Understanding the habits of snakes during colder months is essential for effective snake control in Georgia. By implementing these tips and being proactive, you can reduce the likelihood of encountering snakes on your property. For comprehensive snake removal and pest control services, reach out to an experienced pest control company. Enjoy peace of mind in every season with our reliable wildlife management solutions.
Request your free pest control quote today and keep your home snake-free!
Rodents, including rats, mice, and squirrels, look indoors for a place to nest and food. Once these wildlife creatures get inside your Florida home, they can wreak havoc, destroying insulation, chewing electrical wires, and contaminating food. Prevention is critical when it comes to protecting your home against rodents, especially as the weather cools down and they begin looking indoors for shelter. Check out our rodent prevention tips below.
Florida Rodent Prevention Tips
Start Rodent Prevention Outside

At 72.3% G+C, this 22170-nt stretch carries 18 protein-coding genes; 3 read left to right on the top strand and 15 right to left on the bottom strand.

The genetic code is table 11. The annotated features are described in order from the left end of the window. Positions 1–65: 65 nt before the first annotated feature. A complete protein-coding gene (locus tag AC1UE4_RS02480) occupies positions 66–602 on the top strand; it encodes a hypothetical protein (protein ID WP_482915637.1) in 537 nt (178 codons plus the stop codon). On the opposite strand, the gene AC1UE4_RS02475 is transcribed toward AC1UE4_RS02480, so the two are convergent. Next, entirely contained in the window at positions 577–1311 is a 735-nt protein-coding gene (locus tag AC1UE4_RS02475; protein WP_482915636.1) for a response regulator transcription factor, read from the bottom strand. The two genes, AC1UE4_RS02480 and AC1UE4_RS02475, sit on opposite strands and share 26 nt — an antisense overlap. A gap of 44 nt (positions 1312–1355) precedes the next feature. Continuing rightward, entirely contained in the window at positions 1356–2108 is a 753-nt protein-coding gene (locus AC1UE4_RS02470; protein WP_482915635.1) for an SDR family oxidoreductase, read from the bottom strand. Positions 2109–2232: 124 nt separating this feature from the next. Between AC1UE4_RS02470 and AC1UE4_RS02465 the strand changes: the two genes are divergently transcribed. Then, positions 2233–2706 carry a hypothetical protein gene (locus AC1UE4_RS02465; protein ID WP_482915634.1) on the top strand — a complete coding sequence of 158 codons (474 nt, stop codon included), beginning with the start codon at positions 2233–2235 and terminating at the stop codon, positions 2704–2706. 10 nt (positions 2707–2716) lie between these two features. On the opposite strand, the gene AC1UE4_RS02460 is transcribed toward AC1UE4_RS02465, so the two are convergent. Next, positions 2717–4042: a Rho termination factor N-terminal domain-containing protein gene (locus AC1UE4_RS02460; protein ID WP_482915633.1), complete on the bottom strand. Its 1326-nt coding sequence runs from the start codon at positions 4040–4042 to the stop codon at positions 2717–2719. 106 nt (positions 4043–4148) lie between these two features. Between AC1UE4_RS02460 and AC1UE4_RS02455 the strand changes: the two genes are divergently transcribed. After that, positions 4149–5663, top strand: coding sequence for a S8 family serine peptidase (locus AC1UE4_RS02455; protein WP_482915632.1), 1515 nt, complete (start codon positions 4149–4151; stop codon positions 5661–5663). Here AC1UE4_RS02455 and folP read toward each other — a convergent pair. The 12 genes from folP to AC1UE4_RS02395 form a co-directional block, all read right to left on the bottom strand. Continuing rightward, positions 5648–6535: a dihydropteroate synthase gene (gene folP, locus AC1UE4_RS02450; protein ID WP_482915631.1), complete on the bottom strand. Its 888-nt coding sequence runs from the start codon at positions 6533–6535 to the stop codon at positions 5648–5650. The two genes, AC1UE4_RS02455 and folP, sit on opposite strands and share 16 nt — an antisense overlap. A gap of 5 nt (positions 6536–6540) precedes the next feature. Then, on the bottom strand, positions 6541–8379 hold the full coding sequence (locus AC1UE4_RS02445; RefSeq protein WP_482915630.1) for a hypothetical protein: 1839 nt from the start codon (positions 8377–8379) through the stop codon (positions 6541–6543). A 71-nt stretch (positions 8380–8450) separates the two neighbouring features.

Your yard is the first defense against rodents, making it essential to place outdoor preventative measures to deter them away. Consider these DIY tips:
- Remove potential nesting sites such as leaf piles and deep mulch
- Fix gaps in trailer skirting and use flashing around the base of your home
- Keep outdoor cooking areas and grills clean
- Remove any old tires, vehicles, etc. From your property
- Elevate woodpiles, hay, and garbage cans at least 1 foot off the ground
- Keep your garbage in containers with tight-fitting lids
- Seal holes or gaps outside of your home with steel wool or metal sheeting
Keep Tidy Indoors
Your home can provide the perfect place for rodents to inhabit, so removing those attractants from inside your home will help keep these creatures out. You can do this by:
- Clean up leftover food crumbs and spills after each meal
- Store food in plastic or metal containers that have tight-fitting lids
- After cooking, wipe down your stovetop and countertops
- Wash your dirty dishes and put them away after each meal
- Keep your home decluttered by removing old newspapers or magazines and storing items in plastic containers instead of cardboard boxes
- Regularly vacuum, sweep, and dust throughout your home
- Remove excess water from inside by fixing any leaky pipes and keeping your attics and crawlspaces dry
Consider Professional Help